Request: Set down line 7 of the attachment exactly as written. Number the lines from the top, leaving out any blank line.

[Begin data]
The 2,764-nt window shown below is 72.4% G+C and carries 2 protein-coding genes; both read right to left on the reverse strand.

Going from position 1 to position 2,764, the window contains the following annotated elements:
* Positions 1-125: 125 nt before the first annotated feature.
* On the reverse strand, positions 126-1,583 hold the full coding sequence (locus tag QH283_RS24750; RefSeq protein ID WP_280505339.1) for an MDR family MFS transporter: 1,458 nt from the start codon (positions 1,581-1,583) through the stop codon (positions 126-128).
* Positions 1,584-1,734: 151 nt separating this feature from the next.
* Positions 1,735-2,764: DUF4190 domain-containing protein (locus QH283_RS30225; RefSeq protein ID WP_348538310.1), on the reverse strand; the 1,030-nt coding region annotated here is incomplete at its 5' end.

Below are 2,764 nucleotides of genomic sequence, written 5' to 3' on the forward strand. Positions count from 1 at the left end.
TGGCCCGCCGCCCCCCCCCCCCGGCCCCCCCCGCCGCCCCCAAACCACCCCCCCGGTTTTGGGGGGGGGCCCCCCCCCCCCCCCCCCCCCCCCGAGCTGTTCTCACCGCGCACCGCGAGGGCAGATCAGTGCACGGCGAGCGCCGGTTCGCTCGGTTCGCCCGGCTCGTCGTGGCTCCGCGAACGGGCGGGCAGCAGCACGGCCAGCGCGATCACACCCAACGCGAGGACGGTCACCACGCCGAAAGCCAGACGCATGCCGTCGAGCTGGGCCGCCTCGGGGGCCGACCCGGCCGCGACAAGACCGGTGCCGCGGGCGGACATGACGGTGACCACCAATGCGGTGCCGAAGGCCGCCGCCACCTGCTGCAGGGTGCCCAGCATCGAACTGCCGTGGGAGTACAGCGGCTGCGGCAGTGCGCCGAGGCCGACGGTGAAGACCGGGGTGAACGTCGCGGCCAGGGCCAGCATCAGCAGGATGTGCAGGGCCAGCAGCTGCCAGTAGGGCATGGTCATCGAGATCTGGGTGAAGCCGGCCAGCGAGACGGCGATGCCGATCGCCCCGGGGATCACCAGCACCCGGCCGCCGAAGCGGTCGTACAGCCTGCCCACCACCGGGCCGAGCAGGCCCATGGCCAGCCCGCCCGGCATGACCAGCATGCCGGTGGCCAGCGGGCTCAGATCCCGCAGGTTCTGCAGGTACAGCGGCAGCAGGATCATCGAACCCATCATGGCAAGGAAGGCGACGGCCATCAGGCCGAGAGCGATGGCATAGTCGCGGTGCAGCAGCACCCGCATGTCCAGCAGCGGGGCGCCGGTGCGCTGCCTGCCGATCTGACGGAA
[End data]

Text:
Below are 2,764 nucleotides of genomic sequence, written 5' to 3' on the forward strand. Positions count from 1 at the left end.